American Culture Studies Ph.D. Dissertations

Title

A King of Time and Motion: Richard Pryor and the Evolution of Modern Stand-Up Comedy

Date of Award

2019

Document Type

Dissertation

Degree Name

Doctor of Philosophy (Ph.D.)

Department

American Culture Studies

First Advisor

Cynthia Baron (Advisor)

Second Advisor

Karen Guzzo (Other)

Third Advisor

Jonathan Chambers (Committee Member)

Fourth Advisor

Jolie Sheffer (Committee Member)

Abstract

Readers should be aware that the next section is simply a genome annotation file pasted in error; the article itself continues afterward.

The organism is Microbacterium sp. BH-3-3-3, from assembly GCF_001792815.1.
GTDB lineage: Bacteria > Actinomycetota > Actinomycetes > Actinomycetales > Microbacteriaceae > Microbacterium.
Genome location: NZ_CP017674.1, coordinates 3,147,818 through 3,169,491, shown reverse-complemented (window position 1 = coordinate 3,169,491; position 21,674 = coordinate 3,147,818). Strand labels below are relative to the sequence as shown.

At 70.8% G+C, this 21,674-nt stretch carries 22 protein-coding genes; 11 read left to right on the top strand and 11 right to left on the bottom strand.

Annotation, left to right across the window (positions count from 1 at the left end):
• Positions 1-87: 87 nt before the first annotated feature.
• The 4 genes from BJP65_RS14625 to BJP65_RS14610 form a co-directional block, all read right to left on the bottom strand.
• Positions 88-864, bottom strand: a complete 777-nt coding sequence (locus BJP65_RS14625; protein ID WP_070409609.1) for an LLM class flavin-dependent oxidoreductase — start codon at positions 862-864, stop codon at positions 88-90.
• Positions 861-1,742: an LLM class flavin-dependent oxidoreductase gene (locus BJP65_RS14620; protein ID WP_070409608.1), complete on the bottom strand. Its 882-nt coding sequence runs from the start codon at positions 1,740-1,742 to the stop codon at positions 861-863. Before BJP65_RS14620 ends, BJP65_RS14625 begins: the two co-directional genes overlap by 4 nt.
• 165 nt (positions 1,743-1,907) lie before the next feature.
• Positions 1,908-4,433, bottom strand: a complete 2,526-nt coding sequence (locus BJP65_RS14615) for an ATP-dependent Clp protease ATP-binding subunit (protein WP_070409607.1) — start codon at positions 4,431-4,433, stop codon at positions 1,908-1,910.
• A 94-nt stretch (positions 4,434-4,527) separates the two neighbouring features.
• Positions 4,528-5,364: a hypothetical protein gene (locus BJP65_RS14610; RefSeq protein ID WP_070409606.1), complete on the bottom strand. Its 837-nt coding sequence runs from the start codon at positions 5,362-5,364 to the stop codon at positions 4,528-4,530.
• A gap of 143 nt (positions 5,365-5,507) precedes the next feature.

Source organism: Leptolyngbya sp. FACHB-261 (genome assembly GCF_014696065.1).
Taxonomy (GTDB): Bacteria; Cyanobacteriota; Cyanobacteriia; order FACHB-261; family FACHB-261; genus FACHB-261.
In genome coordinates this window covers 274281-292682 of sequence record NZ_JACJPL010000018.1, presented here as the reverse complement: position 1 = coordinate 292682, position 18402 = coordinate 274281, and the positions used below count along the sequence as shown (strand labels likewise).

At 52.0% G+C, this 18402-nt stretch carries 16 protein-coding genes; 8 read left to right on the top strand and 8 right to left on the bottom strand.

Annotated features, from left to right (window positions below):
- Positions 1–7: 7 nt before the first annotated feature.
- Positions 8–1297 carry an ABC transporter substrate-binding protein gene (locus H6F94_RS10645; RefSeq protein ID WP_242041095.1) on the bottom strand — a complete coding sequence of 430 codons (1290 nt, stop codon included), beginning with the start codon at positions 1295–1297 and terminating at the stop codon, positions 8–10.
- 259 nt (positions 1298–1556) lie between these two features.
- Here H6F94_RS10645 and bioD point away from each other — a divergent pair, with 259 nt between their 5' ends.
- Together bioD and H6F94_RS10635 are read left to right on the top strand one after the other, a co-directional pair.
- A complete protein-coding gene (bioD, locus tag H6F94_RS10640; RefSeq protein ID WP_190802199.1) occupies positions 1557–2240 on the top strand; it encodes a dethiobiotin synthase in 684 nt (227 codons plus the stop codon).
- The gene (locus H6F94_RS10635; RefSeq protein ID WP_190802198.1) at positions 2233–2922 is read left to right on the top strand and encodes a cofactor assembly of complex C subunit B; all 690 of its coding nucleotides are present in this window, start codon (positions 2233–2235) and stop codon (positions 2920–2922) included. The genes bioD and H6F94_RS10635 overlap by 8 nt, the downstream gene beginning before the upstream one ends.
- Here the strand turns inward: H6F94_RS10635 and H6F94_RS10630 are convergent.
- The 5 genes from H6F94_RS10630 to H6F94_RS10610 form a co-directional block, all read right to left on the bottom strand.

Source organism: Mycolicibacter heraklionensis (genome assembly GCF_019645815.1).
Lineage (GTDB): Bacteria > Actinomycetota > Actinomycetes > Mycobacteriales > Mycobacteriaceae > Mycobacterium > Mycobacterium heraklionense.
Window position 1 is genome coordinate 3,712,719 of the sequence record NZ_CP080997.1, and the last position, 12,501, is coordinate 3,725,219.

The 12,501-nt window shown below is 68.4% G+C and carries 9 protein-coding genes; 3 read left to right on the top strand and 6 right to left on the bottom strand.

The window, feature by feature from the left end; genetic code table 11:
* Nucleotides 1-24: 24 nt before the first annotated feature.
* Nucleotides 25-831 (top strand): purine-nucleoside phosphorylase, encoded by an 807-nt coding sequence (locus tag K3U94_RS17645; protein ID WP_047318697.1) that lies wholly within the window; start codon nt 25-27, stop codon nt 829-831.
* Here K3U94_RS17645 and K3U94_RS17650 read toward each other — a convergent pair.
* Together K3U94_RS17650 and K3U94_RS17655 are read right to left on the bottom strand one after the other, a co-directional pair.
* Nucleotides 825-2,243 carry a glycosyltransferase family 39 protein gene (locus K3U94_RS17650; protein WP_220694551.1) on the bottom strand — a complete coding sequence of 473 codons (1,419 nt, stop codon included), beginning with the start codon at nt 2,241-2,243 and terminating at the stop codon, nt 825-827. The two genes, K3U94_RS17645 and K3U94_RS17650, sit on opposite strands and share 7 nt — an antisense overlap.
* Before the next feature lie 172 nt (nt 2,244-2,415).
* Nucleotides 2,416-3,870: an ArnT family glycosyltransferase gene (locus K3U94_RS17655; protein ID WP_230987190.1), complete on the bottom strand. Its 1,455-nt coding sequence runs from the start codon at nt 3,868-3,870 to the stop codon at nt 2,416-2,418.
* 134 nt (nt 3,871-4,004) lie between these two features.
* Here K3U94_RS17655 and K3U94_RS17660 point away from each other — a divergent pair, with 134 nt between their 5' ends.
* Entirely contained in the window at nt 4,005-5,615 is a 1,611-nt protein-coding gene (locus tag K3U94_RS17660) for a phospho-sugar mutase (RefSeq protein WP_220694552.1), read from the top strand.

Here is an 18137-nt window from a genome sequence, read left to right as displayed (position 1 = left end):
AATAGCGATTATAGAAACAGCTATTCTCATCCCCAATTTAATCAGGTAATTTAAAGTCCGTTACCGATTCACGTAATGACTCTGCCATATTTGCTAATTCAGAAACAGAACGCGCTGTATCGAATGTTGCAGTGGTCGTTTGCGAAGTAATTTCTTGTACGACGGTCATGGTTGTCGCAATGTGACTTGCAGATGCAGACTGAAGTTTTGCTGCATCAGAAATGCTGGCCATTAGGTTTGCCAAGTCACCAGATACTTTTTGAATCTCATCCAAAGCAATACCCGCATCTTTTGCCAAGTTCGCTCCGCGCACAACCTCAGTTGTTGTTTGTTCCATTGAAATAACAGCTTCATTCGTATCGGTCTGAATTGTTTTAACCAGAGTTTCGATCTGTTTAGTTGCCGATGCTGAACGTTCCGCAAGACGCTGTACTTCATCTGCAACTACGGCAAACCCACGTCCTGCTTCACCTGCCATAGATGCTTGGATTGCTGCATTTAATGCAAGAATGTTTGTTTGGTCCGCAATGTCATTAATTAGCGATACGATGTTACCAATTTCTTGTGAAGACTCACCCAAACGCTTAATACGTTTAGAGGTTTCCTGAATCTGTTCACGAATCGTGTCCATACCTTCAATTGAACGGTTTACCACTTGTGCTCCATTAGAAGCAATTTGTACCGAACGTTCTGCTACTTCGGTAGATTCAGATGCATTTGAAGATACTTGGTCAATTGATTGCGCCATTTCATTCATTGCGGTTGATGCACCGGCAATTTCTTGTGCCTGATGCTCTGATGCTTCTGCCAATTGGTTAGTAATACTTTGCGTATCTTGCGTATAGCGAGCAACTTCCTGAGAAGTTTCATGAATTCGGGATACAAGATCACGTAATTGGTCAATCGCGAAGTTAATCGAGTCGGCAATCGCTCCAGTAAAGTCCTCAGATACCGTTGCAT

Richard Pryor (1940 – 2005) is widely regarded as one of the greatest stand-up comedians of the 20th century. He was the first recipient of the Mark Twain Prize for American Humor. He won Grammy awards, an Emmy, and starred in some of Hollywood's biggest blockbusters. He had a long standing on-screen partnership with Gene Wilder, with whom he made several financially successful films. Furthermore, an entire generation of stand-up comedians, both black and white, male and female, cite Pryor as a primary inspiration. For these reasons, Pryor is the subject of many books and academic articles. These works cover Pryor's life story and his unique ability to use comedy as a way to convey the African American experience to mainstream audiences. However, since his life story and cultural contributions are so compelling, Pryor's aesthetic contributions are sometimes overlooked and thus need further investigation. Specifically, Pryor's comedic timing was impeccable. In stand-up comedy, the difference between a successful joke and an unsuccessful joke can be a fraction of a second and Pryor negotiated time with ease and intense strategy. Likewise, Pryor used his voice masterfully to portray various characters of different genders and ethnicities. Similarly, his unique stage movements allowed him to perform routines with multiple characters, each with their own personality and physical attributes. Using illustrations from three of Pryor's stand-up comedy films, this dissertation provides a comprehensive analysis of Pryor's use of timing, voice, and motion. The study shows that Pryor used these performance elements to invent a distinct aesthetic matrix that has since become the standard in modern stand-up comedy performance.

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